An alternative is the following:

int rand(int begin, int end)
{
assert(begin < end);
float r = std::rand() / static_cast<float>(RAND_MAX);
int range = end - begin;
return begin + static_cast<int>(r * range);
}

That doesn't remove the bias at all though, it just attempts to hide it. Specifically rather than the lower outcomes having a higher probability, the same number of values have a similarly slightly higher probability but the ones that do are spread across the range.
E.g. The best way to examine such a thing is to pretend you have a much smaller random number of bits. Say you had a 4-bit random number generator and you wanted to generate a number from 0-5, (perhaps for a die roll where you add 1 afterwards to get 1-6).

Using the basic mod method you would get

• 0 if rand() was 0, 6, or 12
• 1 if rand() was 1, 7, or 13
• 2 if rand() was 2, 8, or 14
• 3 if rand() was 3, 9, or 15
• 4 if rand() was 4 or 10
• 5 if rand() was 5 or 11

With the code involving the conversion to and from floating point you get:

• 0 if rand() was 0, 1, or 2
• 1 if rand() was 3, or 4
• 2 if rand() was 5, 6, or 7
• 3 if rand() was 8 or 9
• 4 if rand() was 10, 11, or 12
• 5 if rand() was 13 or 14,
• 6 if rand() was 15 (bug!!!)

Note the bug I even found upon actually using the floating point method above, to map inputs to outputs. That was with a range of 5. Using a range of 6 all except the last outcome come from 3 possible inputs and the last only comes from one possible input, also very biased.

The problem is that you still have the same number of inputs going to the same number of outputs. So you at best only manage to sweep the bias under the rug.

Here is the rejection method, which I've previously posted on another site. It completely solves the bias problem:
// Generates random number between min and max, inclusive.
int random(int min, int max)
{
int range, result, cutoff, divisor;
if (min >= max)
return min; // only one outcome possible, or invalid parameters
range = max-min+1;
divisor = RAND_MAX / range;
cutoff = divisor * range;
// Rejection method, to be statistically unbiased.
do {
result = std::rand();
} while (result >= cutoff);
return result / divisor + min;
}
Note that this is a slight improvement over what I've previously posted on a different site, where this version also helps avoid the slight lack of randomness in the lower bits of rand.

Back to the 4-bit generator example. With the plain old mod method notice how there are three ways to get 0-3 but only two ways of getting 4-5. This is statistically biased towards the lower numbers! So the rejection method would throw away any random number of 12 or above and try again. That way there are exactly two ways of arriving at each outcome. (The calculation for cutoff calculates 12 in this case due to the integer division result of 15 / 6 being 2, and 2 * 6 = 12)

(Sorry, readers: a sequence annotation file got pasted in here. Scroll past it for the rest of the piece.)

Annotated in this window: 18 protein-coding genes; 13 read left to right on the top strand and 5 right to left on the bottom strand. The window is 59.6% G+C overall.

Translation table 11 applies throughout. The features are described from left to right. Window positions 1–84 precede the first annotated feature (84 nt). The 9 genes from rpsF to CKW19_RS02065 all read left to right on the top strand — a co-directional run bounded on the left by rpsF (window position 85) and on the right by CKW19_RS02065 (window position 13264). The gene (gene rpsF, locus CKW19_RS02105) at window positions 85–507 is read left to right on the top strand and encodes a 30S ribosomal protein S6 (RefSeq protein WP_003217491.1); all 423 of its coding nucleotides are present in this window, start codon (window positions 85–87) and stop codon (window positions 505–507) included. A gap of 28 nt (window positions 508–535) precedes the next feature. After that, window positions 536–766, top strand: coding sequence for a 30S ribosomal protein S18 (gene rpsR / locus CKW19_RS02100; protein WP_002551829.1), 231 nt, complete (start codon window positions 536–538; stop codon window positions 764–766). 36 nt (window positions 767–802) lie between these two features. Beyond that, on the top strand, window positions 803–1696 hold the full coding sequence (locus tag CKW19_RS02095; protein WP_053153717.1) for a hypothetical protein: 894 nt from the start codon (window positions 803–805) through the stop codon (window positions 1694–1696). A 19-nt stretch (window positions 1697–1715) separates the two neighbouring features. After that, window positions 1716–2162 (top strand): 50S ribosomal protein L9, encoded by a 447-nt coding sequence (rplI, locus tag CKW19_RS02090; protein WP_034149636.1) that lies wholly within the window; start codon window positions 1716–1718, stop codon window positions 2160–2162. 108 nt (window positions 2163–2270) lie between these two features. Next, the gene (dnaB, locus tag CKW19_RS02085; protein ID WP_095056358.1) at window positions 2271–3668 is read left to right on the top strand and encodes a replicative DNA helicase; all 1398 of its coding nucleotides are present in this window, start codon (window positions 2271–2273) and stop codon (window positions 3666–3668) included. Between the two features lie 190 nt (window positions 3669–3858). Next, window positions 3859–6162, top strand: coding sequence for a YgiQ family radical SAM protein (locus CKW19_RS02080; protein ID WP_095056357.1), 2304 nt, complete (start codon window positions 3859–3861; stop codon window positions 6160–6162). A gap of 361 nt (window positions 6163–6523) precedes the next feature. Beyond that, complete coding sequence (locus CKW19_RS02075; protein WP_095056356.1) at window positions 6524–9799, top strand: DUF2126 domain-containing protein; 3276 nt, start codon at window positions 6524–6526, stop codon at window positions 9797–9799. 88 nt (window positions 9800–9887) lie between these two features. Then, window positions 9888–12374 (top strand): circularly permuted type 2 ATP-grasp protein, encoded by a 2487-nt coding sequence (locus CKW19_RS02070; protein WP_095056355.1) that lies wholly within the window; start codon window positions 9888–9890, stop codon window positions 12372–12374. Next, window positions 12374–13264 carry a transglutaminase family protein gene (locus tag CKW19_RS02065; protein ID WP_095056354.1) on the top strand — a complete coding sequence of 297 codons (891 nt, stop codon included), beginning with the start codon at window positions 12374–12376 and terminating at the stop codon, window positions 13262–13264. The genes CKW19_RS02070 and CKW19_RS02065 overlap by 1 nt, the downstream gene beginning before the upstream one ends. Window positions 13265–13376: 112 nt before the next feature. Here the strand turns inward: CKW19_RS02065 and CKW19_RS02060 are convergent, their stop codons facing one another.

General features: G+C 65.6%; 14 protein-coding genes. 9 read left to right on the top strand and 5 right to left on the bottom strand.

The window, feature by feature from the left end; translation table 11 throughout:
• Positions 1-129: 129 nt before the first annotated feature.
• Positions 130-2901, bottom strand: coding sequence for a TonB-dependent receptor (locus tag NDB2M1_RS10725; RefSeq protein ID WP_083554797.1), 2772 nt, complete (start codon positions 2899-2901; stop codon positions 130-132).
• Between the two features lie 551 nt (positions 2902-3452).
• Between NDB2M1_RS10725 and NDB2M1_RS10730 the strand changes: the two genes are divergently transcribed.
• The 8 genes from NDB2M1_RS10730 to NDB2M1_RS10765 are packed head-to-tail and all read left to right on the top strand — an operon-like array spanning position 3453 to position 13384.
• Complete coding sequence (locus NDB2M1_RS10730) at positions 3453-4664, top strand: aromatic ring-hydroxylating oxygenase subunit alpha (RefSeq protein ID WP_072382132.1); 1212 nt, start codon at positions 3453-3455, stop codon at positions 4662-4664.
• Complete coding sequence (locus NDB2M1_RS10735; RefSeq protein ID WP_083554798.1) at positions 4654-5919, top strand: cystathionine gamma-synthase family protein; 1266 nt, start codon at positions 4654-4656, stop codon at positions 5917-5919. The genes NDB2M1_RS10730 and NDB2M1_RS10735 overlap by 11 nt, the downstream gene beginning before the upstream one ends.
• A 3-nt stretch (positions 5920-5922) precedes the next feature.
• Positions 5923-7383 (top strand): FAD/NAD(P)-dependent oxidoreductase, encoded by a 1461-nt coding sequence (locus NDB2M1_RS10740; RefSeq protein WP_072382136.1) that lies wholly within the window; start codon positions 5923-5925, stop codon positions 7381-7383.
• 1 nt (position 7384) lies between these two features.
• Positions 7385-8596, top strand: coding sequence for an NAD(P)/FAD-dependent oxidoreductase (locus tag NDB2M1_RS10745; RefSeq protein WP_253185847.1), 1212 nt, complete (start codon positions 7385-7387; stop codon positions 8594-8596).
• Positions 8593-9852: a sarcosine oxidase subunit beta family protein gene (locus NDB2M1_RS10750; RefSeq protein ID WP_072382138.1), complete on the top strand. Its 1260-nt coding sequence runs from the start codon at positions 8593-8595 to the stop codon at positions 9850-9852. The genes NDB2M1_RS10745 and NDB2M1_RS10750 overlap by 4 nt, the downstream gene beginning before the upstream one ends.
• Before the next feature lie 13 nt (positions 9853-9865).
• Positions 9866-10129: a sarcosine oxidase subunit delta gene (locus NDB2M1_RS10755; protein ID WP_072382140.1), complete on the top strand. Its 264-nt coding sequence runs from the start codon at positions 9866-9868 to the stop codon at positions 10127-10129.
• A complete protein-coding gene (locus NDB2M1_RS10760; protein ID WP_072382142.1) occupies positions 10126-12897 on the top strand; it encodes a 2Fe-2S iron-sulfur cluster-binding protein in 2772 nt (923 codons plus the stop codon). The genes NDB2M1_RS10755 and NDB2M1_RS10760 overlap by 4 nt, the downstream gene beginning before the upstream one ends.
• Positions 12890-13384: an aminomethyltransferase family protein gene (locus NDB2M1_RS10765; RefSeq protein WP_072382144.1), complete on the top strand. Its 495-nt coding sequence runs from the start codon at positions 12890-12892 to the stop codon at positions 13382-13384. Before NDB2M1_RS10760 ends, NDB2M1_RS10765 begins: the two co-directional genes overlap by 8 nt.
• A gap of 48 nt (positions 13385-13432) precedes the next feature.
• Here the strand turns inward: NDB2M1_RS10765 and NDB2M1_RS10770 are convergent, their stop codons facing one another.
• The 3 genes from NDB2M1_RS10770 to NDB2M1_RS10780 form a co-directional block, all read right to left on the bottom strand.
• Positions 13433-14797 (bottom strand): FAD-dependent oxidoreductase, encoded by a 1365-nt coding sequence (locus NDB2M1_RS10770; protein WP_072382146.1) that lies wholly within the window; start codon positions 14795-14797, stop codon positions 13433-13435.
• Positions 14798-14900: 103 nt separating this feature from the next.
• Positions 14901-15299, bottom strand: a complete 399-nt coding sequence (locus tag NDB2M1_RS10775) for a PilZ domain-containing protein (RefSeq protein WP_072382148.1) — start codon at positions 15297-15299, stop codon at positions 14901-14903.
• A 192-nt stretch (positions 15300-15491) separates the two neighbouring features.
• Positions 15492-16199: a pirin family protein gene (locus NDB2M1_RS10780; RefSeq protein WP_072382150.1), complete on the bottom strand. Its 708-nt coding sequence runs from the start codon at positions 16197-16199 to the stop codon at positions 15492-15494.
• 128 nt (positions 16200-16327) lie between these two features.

With the rejection method above you get:

• 0 if rand() was 0 or 1
• 1 if rand() was 2 or 3
• 2 if rand() was 4 or 5
• 3 if rand() was 6 or 7
• 4 if rand() was 8 or 9
• 5 if rand() was 10 or 11

All outcomes are now equally likely.

Here it is ignoring 4 values out of 16 so it will loop around again 1/4th of the time, but in a real situation it loops so few times you do not have to worry about it. E.g. when getting a random number for a die roll using random number generator that gives a 15-bit output, it loops only 4 out of 32767 times. That's small enough that you don't need to worry about it. The chance of that looping even 4 times is 0.000000000018%

Last but not least, make sure that you call srand only once in your program, preferably inside main.

Oh and one final note, on Windows, the ultimate random number generator is CryptGenRandom. :-)

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With the code involving the conversion to and from floating point you get:

• 0 if rand() was 0, 1, or 2
• 1 if rand() was 3, or 4
• 2 if rand() was 5, 6, or 7
• 3 if rand() was 8 or 9
• 4 if rand() was 10, 11, or 12
• 5 if rand() was 13 or 14,
• 6 if rand() was 15 (bug!!!)

[/quote]
Hmm? For the case rand() is 15, then r = 1.0f. The result is begin + (r * range), where range is 5. So the result would be 5 in this case, not 6. Am I wrong?

In fact, this is the output I get:

• 0 if rand() is 0, 1 or 2
• 1 if rand() is 3, 4 or 5
• 2 if rand() is 6, 7 or 8
• 3 if rand() is 9, 10 or 11
• 4 if rand() is 12, 13 or 14
• 5 if rand() is 15

Now, we still have a problem because 5 is significantly less likely to appear. So your correction is warranted.

With the rejection method above you get...

[/quote]
Ok, that is indeed better.

I was thinking of the wrong problem, I believe a corrected version of the function I provided could be used to extend the range of values above RAND_MAX (without calling rand() multiple times). E.g. We want a potentially very large float or double, but we're happy to accept a sample of RAND_MAX values in that range (as opposed to mandating that any value in the range could appear).

Oh and one final note, on Windows, the ultimate random number generator is CryptGenRandom. :-)
[/quote]
For applications requiring cryptographic random numbers, sure.